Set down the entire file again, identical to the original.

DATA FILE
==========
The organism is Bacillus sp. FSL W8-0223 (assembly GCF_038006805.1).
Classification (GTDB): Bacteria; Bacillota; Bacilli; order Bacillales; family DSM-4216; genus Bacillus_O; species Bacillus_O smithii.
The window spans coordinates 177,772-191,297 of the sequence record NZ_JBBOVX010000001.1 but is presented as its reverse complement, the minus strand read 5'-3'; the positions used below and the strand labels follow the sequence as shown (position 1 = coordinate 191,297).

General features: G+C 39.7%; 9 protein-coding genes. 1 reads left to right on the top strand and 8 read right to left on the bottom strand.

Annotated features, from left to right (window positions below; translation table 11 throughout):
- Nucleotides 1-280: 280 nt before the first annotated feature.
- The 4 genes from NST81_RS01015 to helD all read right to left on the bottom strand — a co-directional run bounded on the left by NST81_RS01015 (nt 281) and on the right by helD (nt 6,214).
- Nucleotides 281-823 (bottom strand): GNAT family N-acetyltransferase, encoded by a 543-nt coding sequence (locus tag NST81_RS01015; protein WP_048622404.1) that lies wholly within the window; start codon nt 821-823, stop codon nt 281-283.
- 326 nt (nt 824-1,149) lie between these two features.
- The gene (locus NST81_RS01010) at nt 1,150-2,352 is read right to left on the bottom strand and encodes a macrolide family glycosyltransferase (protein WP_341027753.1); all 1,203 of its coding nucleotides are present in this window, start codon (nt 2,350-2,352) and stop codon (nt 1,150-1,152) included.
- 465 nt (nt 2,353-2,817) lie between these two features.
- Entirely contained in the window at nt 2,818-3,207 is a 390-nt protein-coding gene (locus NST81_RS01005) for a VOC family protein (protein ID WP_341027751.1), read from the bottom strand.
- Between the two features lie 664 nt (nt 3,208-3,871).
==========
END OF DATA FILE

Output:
The organism is Bacillus sp. FSL W8-0223 (assembly GCF_038006805.1).
Classification (GTDB): Bacteria; Bacillota; Bacilli; order Bacillales; family DSM-4216; genus Bacillus_O; species Bacillus_O smithii.
The window spans coordinates 177,772-191,297 of the sequence record NZ_JBBOVX010000001.1 but is presented as its reverse complement, the minus strand read 5'-3'; the positions used below and the strand labels follow the sequence as shown (position 1 = coordinate 191,297).

General features: G+C 39.7%; 9 protein-coding genes. 1 reads left to right on the top strand and 8 read right to left on the bottom strand.

Annotated features, from left to right (window positions below; translation table 11 throughout):
- Nucleotides 1-280: 280 nt before the first annotated feature.
- The 4 genes from NST81_RS01015 to helD all read right to left on the bottom strand — a co-directional run bounded on the left by NST81_RS01015 (nt 281) and on the right by helD (nt 6,214).
- Nucleotides 281-823 (bottom strand): GNAT family N-acetyltransferase, encoded by a 543-nt coding sequence (locus tag NST81_RS01015; protein WP_048622404.1) that lies wholly within the window; start codon nt 821-823, stop codon nt 281-283.
- 326 nt (nt 824-1,149) lie between these two features.
- The gene (locus NST81_RS01010) at nt 1,150-2,352 is read right to left on the bottom strand and encodes a macrolide family glycosyltransferase (protein WP_341027753.1); all 1,203 of its coding nucleotides are present in this window, start codon (nt 2,350-2,352) and stop codon (nt 1,150-1,152) included.
- 465 nt (nt 2,353-2,817) lie between these two features.
- Entirely contained in the window at nt 2,818-3,207 is a 390-nt protein-coding gene (locus NST81_RS01005) for a VOC family protein (protein ID WP_341027751.1), read from the bottom strand.
- Between the two features lie 664 nt (nt 3,208-3,871).